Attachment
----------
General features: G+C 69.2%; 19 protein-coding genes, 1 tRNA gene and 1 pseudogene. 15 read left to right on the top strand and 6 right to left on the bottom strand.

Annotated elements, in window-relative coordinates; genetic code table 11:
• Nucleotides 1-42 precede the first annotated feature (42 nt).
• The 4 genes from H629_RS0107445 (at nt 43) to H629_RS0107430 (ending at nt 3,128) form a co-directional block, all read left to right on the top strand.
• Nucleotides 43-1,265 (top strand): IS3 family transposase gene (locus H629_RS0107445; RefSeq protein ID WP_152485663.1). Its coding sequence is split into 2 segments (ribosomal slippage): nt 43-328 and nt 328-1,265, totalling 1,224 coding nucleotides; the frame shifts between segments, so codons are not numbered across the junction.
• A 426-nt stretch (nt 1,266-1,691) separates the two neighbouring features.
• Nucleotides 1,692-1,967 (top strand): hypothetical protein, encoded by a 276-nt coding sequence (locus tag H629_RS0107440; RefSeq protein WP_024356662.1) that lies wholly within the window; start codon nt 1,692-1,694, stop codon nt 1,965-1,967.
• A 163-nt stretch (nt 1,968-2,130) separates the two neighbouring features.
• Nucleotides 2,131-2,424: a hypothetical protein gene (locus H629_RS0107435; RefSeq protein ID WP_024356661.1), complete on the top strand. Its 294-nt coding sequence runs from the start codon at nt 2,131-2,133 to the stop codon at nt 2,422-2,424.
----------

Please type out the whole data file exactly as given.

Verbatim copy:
General features: G+C 69.2%; 19 protein-coding genes, 1 tRNA gene and 1 pseudogene. 15 read left to right on the top strand and 6 right to left on the bottom strand.

Annotated elements, in window-relative coordinates; genetic code table 11:
• Nucleotides 1-42 precede the first annotated feature (42 nt).
• The 4 genes from H629_RS0107445 (at nt 43) to H629_RS0107430 (ending at nt 3,128) form a co-directional block, all read left to right on the top strand.
• Nucleotides 43-1,265 (top strand): IS3 family transposase gene (locus H629_RS0107445; RefSeq protein ID WP_152485663.1). Its coding sequence is split into 2 segments (ribosomal slippage): nt 43-328 and nt 328-1,265, totalling 1,224 coding nucleotides; the frame shifts between segments, so codons are not numbered across the junction.
• A 426-nt stretch (nt 1,266-1,691) separates the two neighbouring features.
• Nucleotides 1,692-1,967 (top strand): hypothetical protein, encoded by a 276-nt coding sequence (locus tag H629_RS0107440; RefSeq protein WP_024356662.1) that lies wholly within the window; start codon nt 1,692-1,694, stop codon nt 1,965-1,967.
• A 163-nt stretch (nt 1,968-2,130) separates the two neighbouring features.
• Nucleotides 2,131-2,424: a hypothetical protein gene (locus H629_RS0107435; RefSeq protein ID WP_024356661.1), complete on the top strand. Its 294-nt coding sequence runs from the start codon at nt 2,131-2,133 to the stop codon at nt 2,422-2,424.